The Articles of Confederation (1781-1789)
Summary—Representation in Congress
Each state can decide how it wants to select its delegates, but it must do so once a year, prior to the annual meeting of Congress on the first Monday of November.
States can send between two and seven delegates to Congress. A delegate cannot serve for more than three years in every six-year period. A delegate cannot hold another position in the United States government for which he receives any kind of payment or benefit, either directly or indirectly.
Each state has one vote in Congress, irrespective of how many delegates are sent.
Delegates' freedom of speech is protected while they are serving in Congress. Delegates may not be arrested or put in prison while they are in Congress, or traveling to and from, unless they have committed treason, a felony, or have been guilty of breach of the peace.
Article 5 strongly supports the sovereignty of states clause of Article 2. Instead of outlining a national system of elections to Congress, which would be more reflective of the overall population of the United States, the Articles of Confederation require that each state provide at least two delegates, regardless of the amount of land, population size, or wealth of that state.
Although John Dickinson's original draft of the Articles of Confederation included equal representation in Congress regardless of state size, other conservatives were deeply troubled by the implications of this form of representation. This issue became another debate between the radicals on one side and the conservatives on the other. The radicals argued that since the government of the United States was a loose confederation of equal and sovereign states, they must be equally represented in that confederation. Furthermore, radicals insisted that Congress did not have the authority to determine how elections were to be carried out in the individual states, each of which had its own constitution and means for holding elections.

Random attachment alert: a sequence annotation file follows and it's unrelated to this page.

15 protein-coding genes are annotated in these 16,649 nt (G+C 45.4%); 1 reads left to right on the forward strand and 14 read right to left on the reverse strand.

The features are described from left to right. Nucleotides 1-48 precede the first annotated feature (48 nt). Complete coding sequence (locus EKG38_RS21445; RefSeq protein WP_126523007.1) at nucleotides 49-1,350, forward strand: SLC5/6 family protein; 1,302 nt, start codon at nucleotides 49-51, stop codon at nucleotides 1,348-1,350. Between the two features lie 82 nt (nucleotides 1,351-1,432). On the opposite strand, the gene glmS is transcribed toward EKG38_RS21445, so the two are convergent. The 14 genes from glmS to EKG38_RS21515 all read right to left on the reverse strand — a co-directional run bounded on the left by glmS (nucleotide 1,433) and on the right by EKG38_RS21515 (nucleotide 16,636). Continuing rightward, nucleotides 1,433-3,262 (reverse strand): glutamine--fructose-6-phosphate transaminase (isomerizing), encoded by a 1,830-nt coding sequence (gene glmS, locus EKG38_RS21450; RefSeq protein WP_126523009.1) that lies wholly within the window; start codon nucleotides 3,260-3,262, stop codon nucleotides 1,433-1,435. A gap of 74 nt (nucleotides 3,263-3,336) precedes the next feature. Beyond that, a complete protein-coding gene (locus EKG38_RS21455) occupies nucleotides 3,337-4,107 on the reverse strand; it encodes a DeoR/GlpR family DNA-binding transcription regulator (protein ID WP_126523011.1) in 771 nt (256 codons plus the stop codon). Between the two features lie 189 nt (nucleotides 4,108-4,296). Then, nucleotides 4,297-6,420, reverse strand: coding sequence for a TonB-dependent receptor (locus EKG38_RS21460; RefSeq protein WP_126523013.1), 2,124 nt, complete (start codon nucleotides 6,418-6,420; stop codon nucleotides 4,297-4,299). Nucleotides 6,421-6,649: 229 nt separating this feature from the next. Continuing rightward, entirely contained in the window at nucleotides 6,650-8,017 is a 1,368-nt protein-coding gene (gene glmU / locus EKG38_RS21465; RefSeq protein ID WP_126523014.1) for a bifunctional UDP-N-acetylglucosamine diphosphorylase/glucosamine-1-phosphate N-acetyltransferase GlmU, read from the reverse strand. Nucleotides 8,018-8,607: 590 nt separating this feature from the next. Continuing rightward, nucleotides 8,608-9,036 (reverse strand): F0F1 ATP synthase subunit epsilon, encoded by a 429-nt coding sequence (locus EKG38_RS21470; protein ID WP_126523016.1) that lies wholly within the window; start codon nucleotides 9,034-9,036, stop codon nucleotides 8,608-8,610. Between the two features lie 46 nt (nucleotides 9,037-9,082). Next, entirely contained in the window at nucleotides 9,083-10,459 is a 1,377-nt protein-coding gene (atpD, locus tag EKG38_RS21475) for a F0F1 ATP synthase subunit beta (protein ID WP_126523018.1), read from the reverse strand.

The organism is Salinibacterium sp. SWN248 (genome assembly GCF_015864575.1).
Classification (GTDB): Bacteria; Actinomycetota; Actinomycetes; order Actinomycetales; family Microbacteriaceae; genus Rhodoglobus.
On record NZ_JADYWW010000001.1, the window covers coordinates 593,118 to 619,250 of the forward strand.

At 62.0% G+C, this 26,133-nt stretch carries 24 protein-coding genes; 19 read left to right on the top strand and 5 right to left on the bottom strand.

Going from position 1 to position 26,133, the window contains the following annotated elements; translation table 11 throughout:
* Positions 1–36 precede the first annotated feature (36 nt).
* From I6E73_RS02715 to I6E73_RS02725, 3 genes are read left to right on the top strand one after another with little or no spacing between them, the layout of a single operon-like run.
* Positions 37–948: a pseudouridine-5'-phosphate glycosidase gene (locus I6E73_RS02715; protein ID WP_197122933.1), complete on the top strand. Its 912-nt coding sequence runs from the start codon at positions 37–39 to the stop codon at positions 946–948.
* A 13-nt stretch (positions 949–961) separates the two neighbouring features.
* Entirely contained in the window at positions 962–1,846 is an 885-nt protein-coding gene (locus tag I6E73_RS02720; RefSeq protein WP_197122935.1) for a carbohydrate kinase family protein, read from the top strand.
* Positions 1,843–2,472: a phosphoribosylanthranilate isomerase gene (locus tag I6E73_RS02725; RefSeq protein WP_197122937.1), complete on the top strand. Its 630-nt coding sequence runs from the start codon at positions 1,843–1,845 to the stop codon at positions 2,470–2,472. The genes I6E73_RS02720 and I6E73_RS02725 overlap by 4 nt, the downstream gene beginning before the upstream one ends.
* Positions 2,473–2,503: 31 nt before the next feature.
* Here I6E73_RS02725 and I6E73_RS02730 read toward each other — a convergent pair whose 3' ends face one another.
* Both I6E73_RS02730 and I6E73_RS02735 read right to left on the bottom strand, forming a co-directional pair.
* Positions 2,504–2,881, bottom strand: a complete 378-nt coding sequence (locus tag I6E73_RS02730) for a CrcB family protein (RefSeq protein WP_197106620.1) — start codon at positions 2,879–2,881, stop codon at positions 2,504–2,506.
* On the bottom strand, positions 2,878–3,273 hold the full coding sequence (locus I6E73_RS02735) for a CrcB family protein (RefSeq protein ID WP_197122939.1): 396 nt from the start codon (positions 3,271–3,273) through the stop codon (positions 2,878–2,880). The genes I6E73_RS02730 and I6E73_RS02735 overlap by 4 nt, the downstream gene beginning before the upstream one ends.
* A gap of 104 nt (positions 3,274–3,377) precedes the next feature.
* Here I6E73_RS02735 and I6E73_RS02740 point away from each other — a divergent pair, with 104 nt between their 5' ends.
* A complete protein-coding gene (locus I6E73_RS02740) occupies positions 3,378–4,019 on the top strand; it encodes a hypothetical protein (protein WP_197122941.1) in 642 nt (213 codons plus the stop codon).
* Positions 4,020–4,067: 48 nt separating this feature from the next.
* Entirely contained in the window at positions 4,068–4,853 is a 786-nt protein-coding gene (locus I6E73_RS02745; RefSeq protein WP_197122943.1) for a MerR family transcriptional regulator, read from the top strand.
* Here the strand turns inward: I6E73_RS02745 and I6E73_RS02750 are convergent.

Conservatives, on the other hand, hoped for a strong centralized government and felt that only a system of "national" representation would effectively represent the people. In this form of representation, elections would be administered by Congress and would be the same in each state: the people would be represented by a number of delegates proportionate to the population in their state. This method of representation places sovereignty more firmly in the nation than the state, and was deeply opposed by radicals.
The evolution of Benjamin Franklin's thinking on the topic of representation is interesting because it reflects the transition between a colonial mindset and a young national mindset. When Franklin drafted the Albany Plan of Union in 1754, he called for equal representation from each colony to that congress (two per colony). However, when he drafted the Articles of Confederation and Perpetual Union in early 1776, he called for a system of representation in which delegates were chosen annually in proportion to their population of males between the age of sixteen and sixty (one delegate to every five thousand). Franklin clearly distinguished between the union created during the colonial period, which didn't have much overall authority to begin with and could be a loose confederation, and the necessity for the young nation to place more authority in the hands of a central government.
Article 5 also established some precedents for our current national government. The years a delegate could serve were restricted (term limits), they had limited immunity from legal proceedings while Congress was in session, and their freedom of speech was guaranteed while in Congress.